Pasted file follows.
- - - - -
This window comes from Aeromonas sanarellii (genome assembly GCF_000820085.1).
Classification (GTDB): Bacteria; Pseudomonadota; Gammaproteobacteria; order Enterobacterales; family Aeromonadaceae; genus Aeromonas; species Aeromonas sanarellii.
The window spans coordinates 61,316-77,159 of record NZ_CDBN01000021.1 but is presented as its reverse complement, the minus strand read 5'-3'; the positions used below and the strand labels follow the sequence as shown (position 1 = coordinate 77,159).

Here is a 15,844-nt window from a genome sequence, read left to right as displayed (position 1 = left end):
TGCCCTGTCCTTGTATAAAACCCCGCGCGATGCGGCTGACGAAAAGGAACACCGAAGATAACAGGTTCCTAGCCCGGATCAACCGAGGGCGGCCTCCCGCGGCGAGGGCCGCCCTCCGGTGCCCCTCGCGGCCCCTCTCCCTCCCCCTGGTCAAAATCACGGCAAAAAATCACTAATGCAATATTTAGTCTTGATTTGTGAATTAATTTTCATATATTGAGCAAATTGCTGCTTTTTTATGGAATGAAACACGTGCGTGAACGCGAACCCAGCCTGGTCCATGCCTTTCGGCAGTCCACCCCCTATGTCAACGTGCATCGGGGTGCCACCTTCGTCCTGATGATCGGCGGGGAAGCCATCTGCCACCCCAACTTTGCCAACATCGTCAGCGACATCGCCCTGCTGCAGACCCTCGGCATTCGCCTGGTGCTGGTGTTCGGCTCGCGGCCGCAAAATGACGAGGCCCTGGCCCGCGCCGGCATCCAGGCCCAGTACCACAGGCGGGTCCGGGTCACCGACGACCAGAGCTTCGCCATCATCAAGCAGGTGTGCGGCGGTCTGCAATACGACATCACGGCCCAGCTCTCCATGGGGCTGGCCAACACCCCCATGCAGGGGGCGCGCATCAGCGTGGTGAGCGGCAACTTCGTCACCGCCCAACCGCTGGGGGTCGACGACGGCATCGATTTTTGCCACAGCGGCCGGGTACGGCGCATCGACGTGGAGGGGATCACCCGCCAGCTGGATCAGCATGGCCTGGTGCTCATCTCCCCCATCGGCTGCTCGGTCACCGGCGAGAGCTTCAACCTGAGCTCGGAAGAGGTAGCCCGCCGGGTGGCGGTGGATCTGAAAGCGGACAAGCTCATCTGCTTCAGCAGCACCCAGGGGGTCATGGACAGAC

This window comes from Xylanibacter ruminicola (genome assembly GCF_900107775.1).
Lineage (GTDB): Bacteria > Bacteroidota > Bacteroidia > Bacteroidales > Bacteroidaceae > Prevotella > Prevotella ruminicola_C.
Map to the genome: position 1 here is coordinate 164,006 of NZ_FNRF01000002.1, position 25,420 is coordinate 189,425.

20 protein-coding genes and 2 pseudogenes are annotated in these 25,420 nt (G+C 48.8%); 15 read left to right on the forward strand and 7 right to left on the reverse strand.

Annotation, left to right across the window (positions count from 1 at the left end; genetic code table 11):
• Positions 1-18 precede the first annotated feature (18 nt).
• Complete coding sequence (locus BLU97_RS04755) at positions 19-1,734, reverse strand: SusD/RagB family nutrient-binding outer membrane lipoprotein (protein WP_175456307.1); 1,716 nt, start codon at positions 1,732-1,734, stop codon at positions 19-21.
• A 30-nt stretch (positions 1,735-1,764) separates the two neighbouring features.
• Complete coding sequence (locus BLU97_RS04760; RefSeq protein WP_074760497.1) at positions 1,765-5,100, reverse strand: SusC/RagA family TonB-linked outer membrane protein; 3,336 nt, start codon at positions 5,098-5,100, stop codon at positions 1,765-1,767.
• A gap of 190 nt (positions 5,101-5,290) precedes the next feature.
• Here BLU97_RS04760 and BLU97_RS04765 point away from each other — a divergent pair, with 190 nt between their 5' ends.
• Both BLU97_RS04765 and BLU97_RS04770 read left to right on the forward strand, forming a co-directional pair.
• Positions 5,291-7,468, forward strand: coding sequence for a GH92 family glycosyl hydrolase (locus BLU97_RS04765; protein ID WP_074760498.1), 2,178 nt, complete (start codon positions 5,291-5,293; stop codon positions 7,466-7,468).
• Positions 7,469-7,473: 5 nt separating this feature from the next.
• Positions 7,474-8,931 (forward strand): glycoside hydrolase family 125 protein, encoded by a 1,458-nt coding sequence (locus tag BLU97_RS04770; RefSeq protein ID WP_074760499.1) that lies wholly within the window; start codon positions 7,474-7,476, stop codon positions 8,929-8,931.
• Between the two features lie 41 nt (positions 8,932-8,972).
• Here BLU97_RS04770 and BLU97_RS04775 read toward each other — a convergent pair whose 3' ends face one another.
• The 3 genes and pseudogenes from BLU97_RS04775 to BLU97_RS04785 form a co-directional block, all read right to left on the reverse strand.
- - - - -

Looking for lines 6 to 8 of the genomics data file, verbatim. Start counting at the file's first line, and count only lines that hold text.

This window comes from Xylanibacter ruminicola (genome assembly GCF_900107775.1).
Lineage (GTDB): Bacteria > Bacteroidota > Bacteroidia > Bacteroidales > Bacteroidaceae > Prevotella > Prevotella ruminicola_C.
Map to the genome: position 1 here is coordinate 164,006 of NZ_FNRF01000002.1, position 25,420 is coordinate 189,425.